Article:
Site Navigation

A Do-It-Yourself Divorce Can be a Costly Mistake

Published by: Scott Spooner • On: 07-21-2016 • Under: Divorce, Family Law
Print Friendly, PDF & Email

costly divorce mistakes spooner and associates imageSeveral times a week, I am contacted by people who did not hire an attorney for representation in their divorce proceedings.  These people represented themselves in court (known as appearing pro se) and had their final divorce hearing. Now, AFTER their final hearing, they are not happy with the final divorce order.  They want to hire an attorney to help them “appeal” the court’s decision and have their divorce case re-tried.

Avoiding Costly Divorce Mistakes

I wish they had contacted me for legal counsel and representation BEFORE their final divorce hearing (especially when children, property, or businesses were involved.)  Hiring an attorney for legal advice in a divorce may seem expensive; but with a do-it-yourself divorce, your long-term costs may be even greater! Learn more about the long-term costs of do-it-yourself divorces below.

Too Much or Too Little Child Support and/or Alimony

This situation is an unfortunate matter of “save now, but pay later.” Pro se parties may initially save a little on their divorce; however, without the counsel of a family law attorney, pro se parties may be paying too much money (or receiving too little) after the divorce. But the long term cost is measured in more than just dollars. There is also an emotional price tag to the continued disruption and disharmony in the life of your family after a divorce.

Divorce Modification Not Guaranteed

Don’t count on modifying a bad final divorce order later. In some situations, you can go through the legal process of filing for a modification to an existing order. Unless you can prove to the courts there has been a “substantial change of condition” (i.e., job loss, significant income increase or decrease, relocation, etc.), you will likely not be successful in getting a modification.  In addition, many terms of a divorce order (such as property division, college payments for children, etc.) cannot be modified by the court, except with the agreement of both parties. You could be stuck with a very bad result.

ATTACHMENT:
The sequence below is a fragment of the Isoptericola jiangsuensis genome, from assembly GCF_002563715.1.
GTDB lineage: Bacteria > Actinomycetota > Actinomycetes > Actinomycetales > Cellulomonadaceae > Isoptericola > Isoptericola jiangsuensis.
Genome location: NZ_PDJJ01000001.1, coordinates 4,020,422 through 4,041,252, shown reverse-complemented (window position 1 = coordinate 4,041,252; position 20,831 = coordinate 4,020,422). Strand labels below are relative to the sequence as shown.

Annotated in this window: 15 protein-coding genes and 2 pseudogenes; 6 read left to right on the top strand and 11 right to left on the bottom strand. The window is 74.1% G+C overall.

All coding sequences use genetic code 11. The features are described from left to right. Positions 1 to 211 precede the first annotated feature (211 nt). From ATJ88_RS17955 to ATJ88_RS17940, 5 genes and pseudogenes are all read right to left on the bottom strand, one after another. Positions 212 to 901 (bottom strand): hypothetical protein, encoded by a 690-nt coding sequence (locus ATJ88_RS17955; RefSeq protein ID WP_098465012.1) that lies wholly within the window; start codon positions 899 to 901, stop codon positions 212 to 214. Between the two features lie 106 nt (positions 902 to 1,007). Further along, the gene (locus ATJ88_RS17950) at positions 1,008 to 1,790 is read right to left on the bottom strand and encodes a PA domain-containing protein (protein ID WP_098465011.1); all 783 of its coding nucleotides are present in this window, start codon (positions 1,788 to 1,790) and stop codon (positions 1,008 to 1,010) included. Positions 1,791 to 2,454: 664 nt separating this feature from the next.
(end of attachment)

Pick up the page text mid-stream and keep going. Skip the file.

Get Your Divorce Agreement Right the First Time

Don’t count on a “do-over” with your divorce order. Many times I have heard, “I settled on that term just to get my divorce done” or “I agreed to that custody arrangement because I thought I could change it later.”  In many instances, we can change the original order with a modification, but at a greater cost (in money and time) than if the issues had been handled correctly during the divorce. However, in some cases, there is nothing that can be done. For instance, there was a gentleman who did not have an attorney for his divorce.  The man agreed to LIFETIME alimony payments in order to get his divorce completed. However, his wife’s attorney included language in the divorce agreement that did not allow for future modification of the alimony payments. The man did not comprehend the unfair alimony terms.  He never had an attorney review the divorce agreement before he signed it.  So the agreement became a court order. Now this gentleman will have to live with the mistake (regardless of his future income) for the rest of his life.  He saved money on his do-it-yourself divorce by not hiring an attorney, but that frugality will cost him thousands of dollars over his lifetime.

Avoid Costly Consequences with a Family Law Attorney

Would you design and build your own house? Install and adjust your child’s orthodontic appliances? Rebuild your car engine? Probably not.  When you retain the professional legal services of a Spooner & Associates family law attorney, the many pieces and parts to a divorce can be anticipated and handled BEFORE the divorce agreement becomes a court order. A skilled family law attorney will help you avoid costly consequences. Call (678) 714-1131 to meet with an attorney and start solving your legal problems today.





Scott Spooner Scott Spooner

Scott is an attorney and founder of Spooner & Associates, PC, a family law firm focused on efficiently solving clients’ legal problems. A graduate of Georgia State University College of Law, Scott has assisted clients in metro Atlanta and Northeast Georgia courts for over 15 years. He is also a registered mediator with the Georgia Office of Dispute Resolution in the areas of domestic relations mediation, general mediation, and arbitration. In addition to representing many of his clients at divorce mediations, Scott has also served as a mediator to help other divorcing couples reach an amicable resolution.



Spooner & Associates, P.C. Disclaimer

The information you obtain at this site is not, nor is it intended to be, legal advice. This website is designed for general information only.  You should consult an attorney for advice regarding your individual situation. We invite you to contact us and welcome your calls, letters and electronic mail. Contacting us does not create an attorney-client relationship. Please do not send any confidential information to us until such time as an attorney-client relationship has been established.